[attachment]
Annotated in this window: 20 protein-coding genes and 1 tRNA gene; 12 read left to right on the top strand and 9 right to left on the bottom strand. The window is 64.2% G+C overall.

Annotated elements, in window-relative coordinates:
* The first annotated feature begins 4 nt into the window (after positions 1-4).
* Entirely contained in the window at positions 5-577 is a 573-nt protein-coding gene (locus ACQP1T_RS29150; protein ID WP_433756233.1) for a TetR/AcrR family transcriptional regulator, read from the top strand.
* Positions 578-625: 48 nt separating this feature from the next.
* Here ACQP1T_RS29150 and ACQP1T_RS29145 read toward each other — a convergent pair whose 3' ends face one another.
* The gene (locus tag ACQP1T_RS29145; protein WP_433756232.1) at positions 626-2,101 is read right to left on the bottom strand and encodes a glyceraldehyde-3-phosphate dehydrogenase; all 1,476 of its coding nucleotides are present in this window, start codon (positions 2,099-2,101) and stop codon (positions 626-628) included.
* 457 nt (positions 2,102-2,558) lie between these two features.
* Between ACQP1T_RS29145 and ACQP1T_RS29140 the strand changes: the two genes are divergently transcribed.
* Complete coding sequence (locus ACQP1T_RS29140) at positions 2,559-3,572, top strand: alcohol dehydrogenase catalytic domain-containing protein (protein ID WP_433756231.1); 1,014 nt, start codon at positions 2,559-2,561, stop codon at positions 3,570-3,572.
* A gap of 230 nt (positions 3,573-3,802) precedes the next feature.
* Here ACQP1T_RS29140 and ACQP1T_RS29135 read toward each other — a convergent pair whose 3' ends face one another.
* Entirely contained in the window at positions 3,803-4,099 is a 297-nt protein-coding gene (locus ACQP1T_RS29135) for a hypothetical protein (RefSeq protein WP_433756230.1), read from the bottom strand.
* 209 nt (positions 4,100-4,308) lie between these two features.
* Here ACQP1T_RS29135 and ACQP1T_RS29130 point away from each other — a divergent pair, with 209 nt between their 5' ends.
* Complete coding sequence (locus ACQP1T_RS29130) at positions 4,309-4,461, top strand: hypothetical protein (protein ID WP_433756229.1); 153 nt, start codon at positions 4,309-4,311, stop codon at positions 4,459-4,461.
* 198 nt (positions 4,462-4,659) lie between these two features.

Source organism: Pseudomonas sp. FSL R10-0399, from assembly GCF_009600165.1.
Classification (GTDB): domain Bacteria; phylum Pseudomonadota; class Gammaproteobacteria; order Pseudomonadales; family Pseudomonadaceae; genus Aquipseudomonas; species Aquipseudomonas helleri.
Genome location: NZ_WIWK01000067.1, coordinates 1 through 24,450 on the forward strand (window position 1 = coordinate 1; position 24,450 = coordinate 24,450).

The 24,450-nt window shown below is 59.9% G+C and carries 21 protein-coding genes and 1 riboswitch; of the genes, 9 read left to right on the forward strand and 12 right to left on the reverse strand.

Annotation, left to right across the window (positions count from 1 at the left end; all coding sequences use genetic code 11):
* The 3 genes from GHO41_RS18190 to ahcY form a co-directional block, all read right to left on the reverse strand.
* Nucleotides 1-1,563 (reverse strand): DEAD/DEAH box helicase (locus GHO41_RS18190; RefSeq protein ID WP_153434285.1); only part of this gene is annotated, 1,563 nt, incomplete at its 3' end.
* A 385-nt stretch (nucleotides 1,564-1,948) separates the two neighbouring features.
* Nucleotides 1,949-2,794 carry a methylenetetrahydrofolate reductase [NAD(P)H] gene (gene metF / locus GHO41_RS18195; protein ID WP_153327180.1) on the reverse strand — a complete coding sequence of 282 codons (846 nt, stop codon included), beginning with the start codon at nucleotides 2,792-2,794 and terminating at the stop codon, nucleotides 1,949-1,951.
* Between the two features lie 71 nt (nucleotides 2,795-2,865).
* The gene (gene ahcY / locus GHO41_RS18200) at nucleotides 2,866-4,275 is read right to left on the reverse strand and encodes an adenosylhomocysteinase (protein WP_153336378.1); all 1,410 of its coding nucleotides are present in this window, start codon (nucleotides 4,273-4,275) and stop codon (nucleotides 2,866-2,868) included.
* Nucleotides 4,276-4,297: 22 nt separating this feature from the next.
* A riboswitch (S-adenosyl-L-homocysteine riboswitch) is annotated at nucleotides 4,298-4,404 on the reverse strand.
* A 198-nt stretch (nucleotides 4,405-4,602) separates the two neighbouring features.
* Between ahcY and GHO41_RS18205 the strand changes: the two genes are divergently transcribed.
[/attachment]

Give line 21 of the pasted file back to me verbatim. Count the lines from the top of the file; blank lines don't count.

The 24,450-nt window shown below is 59.9% G+C and carries 21 protein-coding genes and 1 riboswitch; of the genes, 9 read left to right on the forward strand and 12 right to left on the reverse strand.